When confronted with an obstacle, we have two possible responses: We can wonder, "Why?" or we can wonder, "What if?" The two are related, but only one is forward-thinking.
The forward-thinking choice, in games, has prompted the exploration of the next frontier in interactive entertainment - player created content. Since game development became a professional endeavor, players have become used to interacting with the finished product. In fact, many of today's gamers have never been even the slightest bit involved in the actual construction of a game.
However, times are changing. Whether through "modding" games, creating content in a "virtual sandbox" style game, or even interacting with developers during game development, gamers are becoming more and more important to the Process of game-making.
It's a fact of life that nearly anything a human can get his hands on will likely be taken apart at some point. He does this to better understand how the Thing works. And when he puts the Thing back together (if he is able to at all), he inevitably does so in a way that improves his life - whether for convenience or entertainment. It is instinctual.
It is this ability to adapt ourselves and the world around us which has produced the great things in human history, both the terrible and the wonderful. Is it really any surprise we do this with games, the first truly interactive entertainment medium? We change the games to better meet our individual needs, whatever those needs may be.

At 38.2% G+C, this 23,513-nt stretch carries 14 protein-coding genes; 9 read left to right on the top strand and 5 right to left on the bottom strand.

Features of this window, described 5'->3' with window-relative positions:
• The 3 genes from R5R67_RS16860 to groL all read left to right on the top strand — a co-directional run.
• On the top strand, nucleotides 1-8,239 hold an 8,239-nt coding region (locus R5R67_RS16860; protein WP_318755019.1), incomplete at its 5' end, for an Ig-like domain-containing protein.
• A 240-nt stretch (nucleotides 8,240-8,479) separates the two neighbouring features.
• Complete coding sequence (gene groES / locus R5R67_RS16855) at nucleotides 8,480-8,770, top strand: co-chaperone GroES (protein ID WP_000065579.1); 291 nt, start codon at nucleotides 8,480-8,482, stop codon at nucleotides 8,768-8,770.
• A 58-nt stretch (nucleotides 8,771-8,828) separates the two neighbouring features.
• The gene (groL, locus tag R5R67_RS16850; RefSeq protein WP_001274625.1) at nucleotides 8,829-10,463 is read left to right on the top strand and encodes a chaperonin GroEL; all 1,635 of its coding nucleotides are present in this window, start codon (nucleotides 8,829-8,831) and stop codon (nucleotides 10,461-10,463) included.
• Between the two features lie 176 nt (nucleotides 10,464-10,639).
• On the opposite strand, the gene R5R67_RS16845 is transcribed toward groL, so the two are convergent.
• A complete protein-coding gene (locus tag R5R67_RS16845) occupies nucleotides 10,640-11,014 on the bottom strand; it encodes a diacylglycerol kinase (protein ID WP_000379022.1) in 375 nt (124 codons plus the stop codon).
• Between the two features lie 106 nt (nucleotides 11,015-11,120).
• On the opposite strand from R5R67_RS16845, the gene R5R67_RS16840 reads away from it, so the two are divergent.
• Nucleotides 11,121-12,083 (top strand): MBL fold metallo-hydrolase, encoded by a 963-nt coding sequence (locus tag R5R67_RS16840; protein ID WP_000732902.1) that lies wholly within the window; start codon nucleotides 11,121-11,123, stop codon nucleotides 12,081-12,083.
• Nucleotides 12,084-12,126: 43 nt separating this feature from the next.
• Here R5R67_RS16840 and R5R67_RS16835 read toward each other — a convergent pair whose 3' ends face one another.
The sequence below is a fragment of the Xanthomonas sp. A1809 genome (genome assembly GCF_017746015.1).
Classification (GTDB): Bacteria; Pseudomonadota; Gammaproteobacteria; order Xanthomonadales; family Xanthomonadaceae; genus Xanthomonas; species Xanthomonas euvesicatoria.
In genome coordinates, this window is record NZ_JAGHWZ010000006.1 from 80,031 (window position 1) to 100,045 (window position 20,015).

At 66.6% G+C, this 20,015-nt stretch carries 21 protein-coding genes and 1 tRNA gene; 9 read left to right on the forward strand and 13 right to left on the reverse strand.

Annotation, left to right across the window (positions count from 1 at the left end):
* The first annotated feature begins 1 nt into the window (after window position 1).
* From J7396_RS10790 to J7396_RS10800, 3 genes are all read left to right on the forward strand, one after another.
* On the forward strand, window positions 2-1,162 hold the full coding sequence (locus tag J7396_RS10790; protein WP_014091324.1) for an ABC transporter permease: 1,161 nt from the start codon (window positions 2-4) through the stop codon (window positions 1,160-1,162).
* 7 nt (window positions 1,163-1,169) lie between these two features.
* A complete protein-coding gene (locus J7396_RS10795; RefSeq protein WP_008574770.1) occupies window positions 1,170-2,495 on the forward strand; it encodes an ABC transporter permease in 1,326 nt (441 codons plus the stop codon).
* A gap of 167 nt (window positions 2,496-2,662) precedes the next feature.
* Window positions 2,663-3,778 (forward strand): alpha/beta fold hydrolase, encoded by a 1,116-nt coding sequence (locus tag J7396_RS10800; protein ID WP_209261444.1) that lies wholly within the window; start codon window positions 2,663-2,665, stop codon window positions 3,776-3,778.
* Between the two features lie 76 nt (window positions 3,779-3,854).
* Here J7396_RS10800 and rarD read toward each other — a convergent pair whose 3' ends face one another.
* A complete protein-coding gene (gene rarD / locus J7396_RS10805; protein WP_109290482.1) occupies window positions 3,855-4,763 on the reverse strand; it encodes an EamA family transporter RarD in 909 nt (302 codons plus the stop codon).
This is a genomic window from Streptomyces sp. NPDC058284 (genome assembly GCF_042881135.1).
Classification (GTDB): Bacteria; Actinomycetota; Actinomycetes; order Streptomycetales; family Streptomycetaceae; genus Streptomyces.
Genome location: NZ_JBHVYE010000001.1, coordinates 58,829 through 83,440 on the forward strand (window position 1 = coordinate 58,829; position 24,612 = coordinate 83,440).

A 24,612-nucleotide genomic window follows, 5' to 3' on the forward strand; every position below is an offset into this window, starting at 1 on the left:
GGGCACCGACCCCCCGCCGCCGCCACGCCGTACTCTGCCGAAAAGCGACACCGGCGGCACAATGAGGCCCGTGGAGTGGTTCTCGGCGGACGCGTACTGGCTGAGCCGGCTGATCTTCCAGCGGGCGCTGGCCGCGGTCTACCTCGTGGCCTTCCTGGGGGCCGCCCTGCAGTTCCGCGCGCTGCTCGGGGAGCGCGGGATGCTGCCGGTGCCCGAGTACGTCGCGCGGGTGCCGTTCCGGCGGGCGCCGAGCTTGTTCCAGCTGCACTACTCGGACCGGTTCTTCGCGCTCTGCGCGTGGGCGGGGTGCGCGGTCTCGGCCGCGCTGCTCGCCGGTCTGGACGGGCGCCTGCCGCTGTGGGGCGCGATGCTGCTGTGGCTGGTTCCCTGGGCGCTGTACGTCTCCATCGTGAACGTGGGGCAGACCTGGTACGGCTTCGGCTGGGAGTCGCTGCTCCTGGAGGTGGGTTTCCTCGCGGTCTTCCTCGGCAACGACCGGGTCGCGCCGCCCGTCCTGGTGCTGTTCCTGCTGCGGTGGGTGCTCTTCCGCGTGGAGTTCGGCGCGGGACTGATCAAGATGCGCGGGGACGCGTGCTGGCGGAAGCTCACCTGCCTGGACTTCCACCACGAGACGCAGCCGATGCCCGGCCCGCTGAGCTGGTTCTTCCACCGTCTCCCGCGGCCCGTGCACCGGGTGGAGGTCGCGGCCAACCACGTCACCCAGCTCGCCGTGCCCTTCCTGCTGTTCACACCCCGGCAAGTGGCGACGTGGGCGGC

This deep desire to modify our surroundings, coupled with the ease and speed of communication on the internet, fosters a small but important subculture in the gaming world. A large majority of gamers will buy a game, play it in its released form and never think to change it. But there are always a few who ask "What if?"
It's a double-edged sword, though. Are we ready for this kind of interactivity? Are we ready for this kind of power? Who is accountable? What is allowed? When is this kind of modification OK? These questions are a natural response to the relatively new issue of player created content. Now, we just need to find the answers.
This is the point in the evolution of the movement of player created content at which we find ourselves. And these are certainly valid questions needing to be addressed before we can move forward in the most useful and positive way. But let's not get too bogged down in the, "Who?" "What?" "When?" "Where?" "Why?" so as to lose the forward-thinking "What if?"
In doing our part to not lose the "What if?" we have invited several of our writers to discuss this topic of player created content. Allen Varney and Kyle Orland discuss personal experiences with player created content, Allen, from the designer's perspective, and Kyle, from the player's perspective. Dave Thomas discusses the freedom a gameworld provides, and how Second Life's world is the ultimate playground. Along the lines of ultimate fun, Jim Rossignol discusses one of the most masterful mods we have ever encountered, Garry's Mod for Half-Life. Find these pieces, and more, within this issue of The Escapist and let yourself wonder "What if?"